Worldwide, one third of the population suffers from a skin condition at some point in their lives (1). Several studies have suggested that imbalance in skin microbiota plays a role in a variety of skin diseases, including in eczema, acne vulgaris, rosacea and atopic dermatitis (2, 3, 4). Additionally, a skin microbiota dysbiosis can affect wound healing, e.g. by leading to chronic wounds (5). Generally, it is difficult to establish this imbalance. Many of the diseases associated with the skin are not correlated to microbiota yet, which is why doctors do not look in this area for treatment. The fact that exact numbers on how many people experience imbalances in skin microbiota are not known, indicates how valuable a rapid test would be in the context of establishing knowledge in this area.
This is why we are developing MIKROSKIN: a rapid test to identify bacterial strains present on the skin and to determine which percentage of the total skin microbiota they constitute. By targeting S. aureus and C. acnes, imbalances in which are commonly associated with atopic dermatitis and acne, respectively, a possible link could be examined. We have created a first prototype of our MIKROSKIN kit. Each kit contains the following items: a 96 well plate which contains solutions of different aptamers, an indicator strip, some swabs, an extraction tube with a buffer solution, an extraction tube holder as well as a user manual. Once samples are taken and drops of the content into the desired well. When specific bacteria is present on the skin, it will bind to the specific aptamer, inducing a colour change from blue to red, where red indicates presence of the bacteria. The range can be read off the indicator strip. A detailed plan on how to market MIKROSKIN can be found here.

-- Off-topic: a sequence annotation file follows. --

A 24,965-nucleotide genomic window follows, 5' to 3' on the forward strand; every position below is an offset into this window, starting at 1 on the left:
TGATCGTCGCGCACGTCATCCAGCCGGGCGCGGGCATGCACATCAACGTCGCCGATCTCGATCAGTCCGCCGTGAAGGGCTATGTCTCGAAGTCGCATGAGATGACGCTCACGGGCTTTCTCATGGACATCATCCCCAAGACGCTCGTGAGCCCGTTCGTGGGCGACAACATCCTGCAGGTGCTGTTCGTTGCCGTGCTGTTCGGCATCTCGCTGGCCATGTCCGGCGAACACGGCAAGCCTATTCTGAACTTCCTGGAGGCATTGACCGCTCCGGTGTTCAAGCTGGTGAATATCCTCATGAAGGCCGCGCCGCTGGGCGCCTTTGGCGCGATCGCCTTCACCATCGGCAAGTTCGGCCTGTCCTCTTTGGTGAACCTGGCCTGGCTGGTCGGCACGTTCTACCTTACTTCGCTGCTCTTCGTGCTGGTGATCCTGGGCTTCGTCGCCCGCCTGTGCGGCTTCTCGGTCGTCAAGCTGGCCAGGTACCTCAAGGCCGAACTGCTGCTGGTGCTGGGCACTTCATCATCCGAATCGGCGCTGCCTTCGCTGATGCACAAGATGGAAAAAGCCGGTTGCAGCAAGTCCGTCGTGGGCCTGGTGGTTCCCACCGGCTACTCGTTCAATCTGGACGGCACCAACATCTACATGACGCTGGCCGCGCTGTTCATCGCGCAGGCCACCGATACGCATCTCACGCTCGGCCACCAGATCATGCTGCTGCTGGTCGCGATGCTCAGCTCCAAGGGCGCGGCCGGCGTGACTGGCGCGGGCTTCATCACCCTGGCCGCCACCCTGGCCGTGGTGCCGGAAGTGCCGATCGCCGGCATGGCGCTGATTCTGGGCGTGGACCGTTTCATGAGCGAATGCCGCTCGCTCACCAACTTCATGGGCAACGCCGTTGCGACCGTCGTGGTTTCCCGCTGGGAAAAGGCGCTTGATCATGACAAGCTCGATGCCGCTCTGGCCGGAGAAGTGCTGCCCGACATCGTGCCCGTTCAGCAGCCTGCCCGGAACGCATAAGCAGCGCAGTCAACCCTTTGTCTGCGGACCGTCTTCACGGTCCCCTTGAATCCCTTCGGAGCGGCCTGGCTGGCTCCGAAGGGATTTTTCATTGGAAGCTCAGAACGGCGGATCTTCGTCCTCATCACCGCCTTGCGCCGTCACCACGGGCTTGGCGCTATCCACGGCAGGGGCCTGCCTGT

Figure 1: Prototype of our MIKROSKIN kit
The need of bridging the existing knowledge gap between our skin and its inhabitants was also brought up during one of our interviews with the Dermatological Research Group at University Of Szeged (read more about the interview here). MIKROSKIN is therefore primarily meant as a tool for researchers as knowledge in the field of skin microbiota is limited. With MIKROSKIN, we aim to find a link between the abundance of various bacteria on the skin and several skin conditions.
We first expect to build the MIKROSKIN database. The aim of this database is to map different abundances of skin bacteria. This mapping will be done in collaboration with the first users of MIKROSKIN, i.e. research groups and skincare companies, who will submit data yielded from their samples. To ensure patient security this data will be anonymized with our DERMID solution. In this way we will not handle personal data, and GDPR will not apply. Read more about the ethics of our database in our ethics workplan.
After sufficient mapping of unhealthy and healthy abundances of different skin bacteria MIKROSKIN can be equipped with a more complex set of aptamers, to allow for testing of a broader range of bacterial species commonly seen to be imbalanced in skin disorders. Additionally, there is the ability to add aptamers specific for antibiotic resistance to the test which means only one test would be necessary to research imbalances common in a range of skin diseases. In this way, MIKROSKIN has the potential to serve as a high-throughput test with which the skin can be scanned for unhealthy abundances. MIKROSKIN can also be used as a customizable test suitable for detection of an antibiotic resistant species prior to antibiotic treatment or for assessing if a particular pro- or prebiotic targeting certain bacterial species will benefit the user.